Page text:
Regretters unfolds as a long talk between two men who underwent sex-change operations to become female only to immediately regret the loss of their penises. Its accusatory title aside, the film is less about the tragic indecisiveness of a couple of transgender people than it is about the desperation of homophobia and misogyny, the complexity of gender, and all the social expectations that come with a set of genitalia. Neither man ever really identified as the opposite sex, but both believed that living outwardly as women would help them escape their “failure” as men. Mikael Johansson, who holds a “typically feminine desire for home and nurturing” and cites The Bridges of Madison County as his romantic ideal, says he “practically lied to the psychiatrist” in order to secure his surgery in 1994, but “regretted [it] immediately” once the bandage came off. “I just clung to the belief that it would make things better...since people were always saying I had ‘feminine behavior,’” he says. Orlando Fagin came of age in the ’60s, when living as a gay man wasn’t an option. “It was against the law to be gay,” he says. Fagin turned to street prostitution, where he worked as what police called an “ass-bandit” while he dreamed of embodying the role of the idealized housewife. “A man would come home at night and say, ‘I missed you all day.’ Provide you with housekeeping money. Bring you flowers. You painted such a picture,” he says. He underwent his surgery in 1967, a decision which still “haunts” him. The men soon discovered that society’s opinion of less-than-masculine men was rivaled only by its opinion of women. “The response you get as a woman is very different compared to the response a man gets,” Johansson says. “Men get more respect.” The film’s greatest revelation is how even two men who share such unusual life circumstances still don’t experience gender in the same way. “I don’t know what I am,” Fagin says decisively, midway through their conversation. Johansson winces. “Sounds complicated,” he says. “No it isn’t, believe me,” Fagin responds. “That’s the point.”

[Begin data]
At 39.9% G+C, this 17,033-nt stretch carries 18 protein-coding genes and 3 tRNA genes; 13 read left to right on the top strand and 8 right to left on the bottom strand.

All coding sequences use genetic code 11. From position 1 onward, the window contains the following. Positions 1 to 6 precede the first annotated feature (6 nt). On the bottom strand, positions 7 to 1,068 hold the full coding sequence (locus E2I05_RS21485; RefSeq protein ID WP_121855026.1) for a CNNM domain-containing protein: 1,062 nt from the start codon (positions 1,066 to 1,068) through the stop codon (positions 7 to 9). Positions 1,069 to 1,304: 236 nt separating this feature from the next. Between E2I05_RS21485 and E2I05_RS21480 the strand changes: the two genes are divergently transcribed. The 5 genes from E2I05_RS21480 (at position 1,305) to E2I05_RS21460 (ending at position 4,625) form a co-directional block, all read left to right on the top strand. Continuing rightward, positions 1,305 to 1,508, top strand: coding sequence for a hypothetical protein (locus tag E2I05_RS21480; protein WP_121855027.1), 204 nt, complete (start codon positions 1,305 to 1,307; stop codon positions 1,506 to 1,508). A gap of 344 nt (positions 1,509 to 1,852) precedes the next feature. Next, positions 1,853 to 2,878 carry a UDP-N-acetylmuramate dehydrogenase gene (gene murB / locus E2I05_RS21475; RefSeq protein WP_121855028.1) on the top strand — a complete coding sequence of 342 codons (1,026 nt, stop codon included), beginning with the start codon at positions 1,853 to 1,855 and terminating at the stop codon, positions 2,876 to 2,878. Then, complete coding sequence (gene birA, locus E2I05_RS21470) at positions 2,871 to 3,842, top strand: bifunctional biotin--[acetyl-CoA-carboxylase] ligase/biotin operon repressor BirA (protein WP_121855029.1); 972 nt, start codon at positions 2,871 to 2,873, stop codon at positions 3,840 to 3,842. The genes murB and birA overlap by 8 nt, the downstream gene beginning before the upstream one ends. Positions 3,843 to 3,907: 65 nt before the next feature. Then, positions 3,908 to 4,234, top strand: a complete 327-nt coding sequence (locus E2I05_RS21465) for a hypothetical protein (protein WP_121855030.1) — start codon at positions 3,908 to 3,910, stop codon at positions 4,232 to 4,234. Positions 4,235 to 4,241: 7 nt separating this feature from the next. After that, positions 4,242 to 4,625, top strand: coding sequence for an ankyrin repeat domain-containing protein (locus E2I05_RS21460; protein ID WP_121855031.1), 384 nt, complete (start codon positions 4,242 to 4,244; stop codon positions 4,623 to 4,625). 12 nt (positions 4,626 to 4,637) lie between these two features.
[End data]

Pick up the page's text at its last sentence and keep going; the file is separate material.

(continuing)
Screens with I’m Just Anneke at 6:15 p.m. at Discovery HD Theater; also on Sunday, June 27, 11:15 a.m. at AFI Silver Theater 2.